Such a decline in overall corporate profitability would likely impact each corporation differently, dependent upon a variety of its characteristics, including its industry, size, and numerous firm-specific business and financial characteristics.  From a corporate planning and risk management perspective, it behooves firms to (at least) contemplate, if not actively plan for a business environment in which a lower level of aggregate profitability exists.

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StratX, LLC (stratxllc.com) is a management consulting firm and strategic advisory that focuses on the analysis of current and future business conditions, and offers corporations and businesses advice, strategies, and actionable methods on how to increase revenue and profitability.

Profitability And Competition In The Grocery Business

Today (June 6), CNBC published an article titled “What’s Behind the Rush Into the Low-Margin Grocery Business.”  The article discusses various issues regarding competition and profitability in the grocery business.

Notable excerpts include:

Americans spend more than $565 billion dollars a year on groceries. After all, everybody eats, everyday…and more than once.

Despite the high revenue, the profit margins traditionally have been low in this business, but that hasn’t stopped retail giants Amazon.com and Wal-Mart Stores from escalating the national food fight.

also:

That said, grocery, online or off-line, remains a low-margin business. “Grocery is among the thinnest margins out there in retail. The average grocer probably gets a 2-, 2.5-, to 3-percent type operating margin. That’s a very slim margin, and that’s before interest and taxes,” Telsey Advisory’s Feldman said.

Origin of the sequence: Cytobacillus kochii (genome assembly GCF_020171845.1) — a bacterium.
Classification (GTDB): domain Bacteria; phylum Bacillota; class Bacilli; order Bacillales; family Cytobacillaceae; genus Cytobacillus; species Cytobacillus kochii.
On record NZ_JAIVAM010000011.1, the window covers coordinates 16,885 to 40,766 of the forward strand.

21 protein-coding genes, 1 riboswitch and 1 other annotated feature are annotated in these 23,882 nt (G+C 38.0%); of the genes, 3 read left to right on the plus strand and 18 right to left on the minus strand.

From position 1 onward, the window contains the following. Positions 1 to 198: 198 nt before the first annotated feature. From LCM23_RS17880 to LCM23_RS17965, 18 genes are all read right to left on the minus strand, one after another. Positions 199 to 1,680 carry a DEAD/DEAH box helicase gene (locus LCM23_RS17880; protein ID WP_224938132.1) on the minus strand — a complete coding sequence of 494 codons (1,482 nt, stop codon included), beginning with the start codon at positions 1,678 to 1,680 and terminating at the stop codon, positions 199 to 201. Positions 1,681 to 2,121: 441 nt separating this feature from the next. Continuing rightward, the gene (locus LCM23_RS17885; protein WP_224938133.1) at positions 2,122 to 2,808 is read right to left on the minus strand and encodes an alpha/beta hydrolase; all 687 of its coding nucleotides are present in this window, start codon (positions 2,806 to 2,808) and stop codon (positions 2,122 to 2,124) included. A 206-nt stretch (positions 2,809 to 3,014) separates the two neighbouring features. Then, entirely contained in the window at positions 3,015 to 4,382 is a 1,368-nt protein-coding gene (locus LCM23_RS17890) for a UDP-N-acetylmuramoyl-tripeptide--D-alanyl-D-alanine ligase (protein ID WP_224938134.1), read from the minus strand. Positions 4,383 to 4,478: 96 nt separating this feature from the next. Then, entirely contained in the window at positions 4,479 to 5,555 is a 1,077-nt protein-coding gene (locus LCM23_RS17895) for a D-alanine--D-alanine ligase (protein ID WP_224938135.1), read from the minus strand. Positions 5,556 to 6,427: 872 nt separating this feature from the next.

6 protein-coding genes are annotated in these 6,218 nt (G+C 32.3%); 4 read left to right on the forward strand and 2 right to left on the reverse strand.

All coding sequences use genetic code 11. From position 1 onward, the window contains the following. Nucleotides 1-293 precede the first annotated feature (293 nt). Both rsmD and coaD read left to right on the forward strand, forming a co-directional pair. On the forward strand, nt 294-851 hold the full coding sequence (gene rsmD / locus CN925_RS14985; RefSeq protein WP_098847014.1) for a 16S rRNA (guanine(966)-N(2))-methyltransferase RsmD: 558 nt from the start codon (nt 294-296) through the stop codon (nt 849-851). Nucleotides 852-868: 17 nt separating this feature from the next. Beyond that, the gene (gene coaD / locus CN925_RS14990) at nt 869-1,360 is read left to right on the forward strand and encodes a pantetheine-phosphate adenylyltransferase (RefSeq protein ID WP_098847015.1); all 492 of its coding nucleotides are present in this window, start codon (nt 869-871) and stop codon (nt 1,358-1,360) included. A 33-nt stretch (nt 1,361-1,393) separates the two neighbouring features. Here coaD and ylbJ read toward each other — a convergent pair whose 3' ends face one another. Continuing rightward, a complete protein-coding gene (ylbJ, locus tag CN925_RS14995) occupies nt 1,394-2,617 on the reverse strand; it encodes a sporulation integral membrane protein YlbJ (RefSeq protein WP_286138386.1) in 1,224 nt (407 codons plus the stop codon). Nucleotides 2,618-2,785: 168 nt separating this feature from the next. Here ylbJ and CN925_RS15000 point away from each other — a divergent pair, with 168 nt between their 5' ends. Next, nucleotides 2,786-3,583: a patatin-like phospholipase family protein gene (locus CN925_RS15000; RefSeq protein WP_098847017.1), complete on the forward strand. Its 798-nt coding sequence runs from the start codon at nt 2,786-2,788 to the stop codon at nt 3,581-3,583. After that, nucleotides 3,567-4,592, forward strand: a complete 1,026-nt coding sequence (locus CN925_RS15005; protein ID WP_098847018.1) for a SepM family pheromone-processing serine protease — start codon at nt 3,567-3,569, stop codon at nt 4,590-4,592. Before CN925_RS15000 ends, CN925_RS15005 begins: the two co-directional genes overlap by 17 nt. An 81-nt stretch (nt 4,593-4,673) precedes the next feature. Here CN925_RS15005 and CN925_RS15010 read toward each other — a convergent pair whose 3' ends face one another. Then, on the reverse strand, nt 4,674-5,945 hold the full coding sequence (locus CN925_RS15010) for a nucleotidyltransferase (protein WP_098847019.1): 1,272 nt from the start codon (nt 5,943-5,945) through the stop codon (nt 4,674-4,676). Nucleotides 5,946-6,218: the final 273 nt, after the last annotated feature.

That doesn’t mean it’s a turn-off for the online behemoth, Feldman said. “Amazon’s history has been all about capturing market share and going as low as they can possibly go on price, sometimes even taking losses from what we can tell, if that’s the case, I don’t see why grocery would be any different, he said.”

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StratX, LLC offers the above commentary for informational purposes only, and does not necessarily agree with the views expressed by these outside parties.

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StratX, LLC (stratxllc.com) is a management consulting firm and strategic advisory that focuses on the analysis of current and future business conditions, and offers corporations and businesses advice, strategies, and actionable methods on how to increase revenue and profitability.

Indications Of Current And Future Profitability Problems

Often various trends and conditions can signal that profitability problems exist and should be both recognized and rectified.